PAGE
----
In this fast-changing and complex world, it is easy to lose track of progress and milestone achievements in wired and wireless broadband connectivity.
IEEE 802.3ab 1000BASE-T Gigabit Ethernet over twisted pair copper (using Cat 5 and Cat 6 cabling), on segment lengths up to 100 meters, has been essentially ubiquitous in wired LANs for the past five years or so. And IEEE 802.11ac “Wave 2” Wi-Fi, using four spatial streams and wide channels, offers wireless maximum PHY data rates above 1 Gbps, as does the emerging IEEE 802.11ad WiGig standard, both within maximum ranges of perhaps 50 meters. These consumer technologies are relatively well known and broadly appreciated by everyday users.
The Wide Area Network (WAN) standards we rely on to feed corporate and home local area networks have made remarkable strides forward as well, while generally flying under the radar of popular appreciation. WAN physical layer technologies need to support longer range or reach, and must deal with impairments in existing infrastructure.
A great example of WAN innovation is the G.fast digital subscriber line (DSL) standard, set for deployment this year. ITU-T G.9700/9701 G.fast can be thought of as an extension to older ADSL2/ADSL2+ and VDSL2 specifications, and utilizes similar ingredient technologies, including discrete multi-tone modulation, trellis and Reed-Solomon forward error correction. In order to mitigate the crosstalk typically found in multiple twisted pair wiring comprising legacy telephone bundles, G.fast uses far-end crosstalk self cancellation, referred to as vectoring. G.fast supports both linear precoding and advanced non-linear precoding vectoring algorithms. This combination of innovations can squeeze 106 MHz of bandwidth from plain old analog phone lines, enabling theoretical maximum aggregate (combined upstream and downstream) data rates of 500 Mbps at a reach of 100 meters. Forthcoming enhancements, including a 212 MHz operating profile, hold the potential to double throughput to 1 Gbps.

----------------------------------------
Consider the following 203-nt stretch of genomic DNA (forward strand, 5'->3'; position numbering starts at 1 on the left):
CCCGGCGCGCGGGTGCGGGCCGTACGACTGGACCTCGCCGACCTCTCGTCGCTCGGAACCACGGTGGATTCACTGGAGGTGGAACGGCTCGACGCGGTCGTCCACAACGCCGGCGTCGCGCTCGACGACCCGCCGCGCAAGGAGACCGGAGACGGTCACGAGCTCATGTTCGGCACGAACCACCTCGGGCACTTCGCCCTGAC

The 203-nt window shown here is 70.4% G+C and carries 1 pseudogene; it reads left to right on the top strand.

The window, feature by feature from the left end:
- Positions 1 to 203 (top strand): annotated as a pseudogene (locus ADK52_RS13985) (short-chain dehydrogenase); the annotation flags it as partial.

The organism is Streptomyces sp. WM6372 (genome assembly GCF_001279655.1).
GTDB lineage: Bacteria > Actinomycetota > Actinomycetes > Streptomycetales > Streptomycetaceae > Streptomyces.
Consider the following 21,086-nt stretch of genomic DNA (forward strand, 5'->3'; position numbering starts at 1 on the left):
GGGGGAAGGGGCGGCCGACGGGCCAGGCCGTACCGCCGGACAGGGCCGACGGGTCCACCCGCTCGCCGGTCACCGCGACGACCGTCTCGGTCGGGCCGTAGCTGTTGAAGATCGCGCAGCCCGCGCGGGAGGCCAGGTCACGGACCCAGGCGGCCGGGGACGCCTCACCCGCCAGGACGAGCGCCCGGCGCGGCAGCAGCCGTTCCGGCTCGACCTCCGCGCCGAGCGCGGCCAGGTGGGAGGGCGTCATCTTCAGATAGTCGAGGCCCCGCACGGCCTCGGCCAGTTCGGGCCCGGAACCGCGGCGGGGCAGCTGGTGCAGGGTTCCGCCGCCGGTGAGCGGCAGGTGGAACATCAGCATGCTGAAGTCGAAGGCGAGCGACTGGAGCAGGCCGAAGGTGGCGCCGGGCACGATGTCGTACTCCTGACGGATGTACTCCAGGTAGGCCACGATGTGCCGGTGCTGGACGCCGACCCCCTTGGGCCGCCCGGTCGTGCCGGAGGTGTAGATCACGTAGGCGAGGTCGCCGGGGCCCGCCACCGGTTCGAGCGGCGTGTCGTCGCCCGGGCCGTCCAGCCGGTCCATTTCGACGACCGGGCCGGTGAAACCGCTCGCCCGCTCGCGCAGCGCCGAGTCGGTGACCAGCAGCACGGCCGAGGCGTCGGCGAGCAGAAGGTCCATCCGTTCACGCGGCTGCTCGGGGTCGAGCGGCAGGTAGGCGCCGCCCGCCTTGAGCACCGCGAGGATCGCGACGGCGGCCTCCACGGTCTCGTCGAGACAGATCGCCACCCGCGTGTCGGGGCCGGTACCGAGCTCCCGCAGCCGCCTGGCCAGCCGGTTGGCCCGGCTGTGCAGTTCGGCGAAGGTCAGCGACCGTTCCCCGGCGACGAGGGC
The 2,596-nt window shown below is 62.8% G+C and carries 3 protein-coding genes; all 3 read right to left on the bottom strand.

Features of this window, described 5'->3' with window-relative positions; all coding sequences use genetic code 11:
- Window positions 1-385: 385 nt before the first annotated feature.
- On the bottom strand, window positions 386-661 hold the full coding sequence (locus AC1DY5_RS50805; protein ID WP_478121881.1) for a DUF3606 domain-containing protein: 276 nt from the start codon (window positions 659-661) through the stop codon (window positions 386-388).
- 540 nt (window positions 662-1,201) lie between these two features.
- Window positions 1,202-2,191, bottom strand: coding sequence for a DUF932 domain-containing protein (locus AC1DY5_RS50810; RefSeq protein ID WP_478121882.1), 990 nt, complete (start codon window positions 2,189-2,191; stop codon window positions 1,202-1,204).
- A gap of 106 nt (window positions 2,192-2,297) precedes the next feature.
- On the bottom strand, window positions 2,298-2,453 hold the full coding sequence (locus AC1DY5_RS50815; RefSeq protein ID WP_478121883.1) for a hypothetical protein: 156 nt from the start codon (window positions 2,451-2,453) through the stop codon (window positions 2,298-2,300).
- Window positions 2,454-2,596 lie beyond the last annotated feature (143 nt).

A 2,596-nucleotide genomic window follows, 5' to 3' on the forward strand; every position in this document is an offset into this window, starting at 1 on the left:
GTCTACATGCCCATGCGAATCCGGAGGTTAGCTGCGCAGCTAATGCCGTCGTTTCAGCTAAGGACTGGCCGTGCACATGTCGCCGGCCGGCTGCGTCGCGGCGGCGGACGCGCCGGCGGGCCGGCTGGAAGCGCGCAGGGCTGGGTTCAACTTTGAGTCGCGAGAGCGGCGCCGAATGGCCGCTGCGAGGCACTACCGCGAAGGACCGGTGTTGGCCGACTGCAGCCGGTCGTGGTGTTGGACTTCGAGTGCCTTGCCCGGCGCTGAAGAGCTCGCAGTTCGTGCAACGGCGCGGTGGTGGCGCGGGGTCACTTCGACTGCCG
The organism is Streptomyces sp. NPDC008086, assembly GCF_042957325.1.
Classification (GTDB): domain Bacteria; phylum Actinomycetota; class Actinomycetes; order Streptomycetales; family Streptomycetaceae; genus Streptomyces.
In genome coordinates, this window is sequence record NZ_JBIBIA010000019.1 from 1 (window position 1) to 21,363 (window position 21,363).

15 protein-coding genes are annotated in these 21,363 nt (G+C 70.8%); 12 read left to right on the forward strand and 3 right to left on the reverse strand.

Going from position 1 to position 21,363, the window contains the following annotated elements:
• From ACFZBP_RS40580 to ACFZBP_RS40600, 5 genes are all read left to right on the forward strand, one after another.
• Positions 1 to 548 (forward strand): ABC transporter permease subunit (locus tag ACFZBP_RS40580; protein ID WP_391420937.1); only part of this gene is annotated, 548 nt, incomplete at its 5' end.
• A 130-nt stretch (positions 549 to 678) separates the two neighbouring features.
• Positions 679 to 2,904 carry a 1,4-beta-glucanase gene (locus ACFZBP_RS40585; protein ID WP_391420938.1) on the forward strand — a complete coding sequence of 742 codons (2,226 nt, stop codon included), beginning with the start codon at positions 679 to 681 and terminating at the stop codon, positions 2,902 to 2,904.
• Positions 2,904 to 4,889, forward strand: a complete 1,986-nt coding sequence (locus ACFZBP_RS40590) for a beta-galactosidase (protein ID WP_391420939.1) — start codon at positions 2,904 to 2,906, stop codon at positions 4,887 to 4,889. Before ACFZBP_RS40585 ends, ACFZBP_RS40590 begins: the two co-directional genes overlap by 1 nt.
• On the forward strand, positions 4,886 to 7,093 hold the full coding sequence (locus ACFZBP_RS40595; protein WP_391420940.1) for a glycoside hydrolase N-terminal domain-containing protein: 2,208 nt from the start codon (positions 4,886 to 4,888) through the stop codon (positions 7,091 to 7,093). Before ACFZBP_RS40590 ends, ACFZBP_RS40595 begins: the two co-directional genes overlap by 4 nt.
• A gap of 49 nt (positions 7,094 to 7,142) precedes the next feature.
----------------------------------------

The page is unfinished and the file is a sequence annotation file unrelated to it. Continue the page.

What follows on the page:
Another prime example of WAN innovation is the CableLabs DOCSIS 3.1 specification for hybrid fiber-coaxial (HFC) networks. A combination of QAM and OFDM techniques, 192 MHz wide channels and channel bonding methods constitute the key ingredient technologies. The first DOCSIS 3.1 cable modem equipment certifications were announced this week, and cable modem services with gigabit per second downstream data rates are anticipated to be deployed before the end of this year.
Of course, no surprise, optical WAN standards have evolved as well. The IEEE 802.3ah Ethernet Passive Optical Network (EPON) standard, which dates from 2004, specifies 1 gigabit per second upstream and downstream rates. The ITU-T G.984 GPON standard typically operates at 2.488 Gbps downstream and 1.244 Gbps upstream. GPON is a point-to-multipoint technology using optical splitters, with each optical line terminal (OLT) typically serving up to 32 subscriber side optical network terminals (ONTs). Verizon’s fiber to the home (FTTH) Fios service is based on GPON technology – single mode fiber and wavelength division multiplexing (1310 nm for upstream traffic, 1490 nm for downstream traffic, 1550 nm for cable television). The current top tier Fios service is 500 Mbps downstream, 500 Mbps upstream.
Google Fiber is also based on GPON, with a single 1 Gbps downstream, 1 Gbps upstream service plan for all users. The next stops for passive optical networks are the ITU-T G.987 10G-PON and IEEE 802.3av 10G-EPON standards, which both provide 10 Gbps of downstream point-to-multipoint data bandwidth.
Whether over decades old analog telephone lines, more recent coax cable, or brand new passive fiber, communication engineers have managed to deliver magical levels of wide area data bandwidth to consumers and enterprises across the world. While local area connectivity technologies such as Wi-Fi get most of our attention and affection, let’s not forget to tip our hats to the gigabit WAN innovations that pipe the internet hot into our local living and working spaces.Share this post via: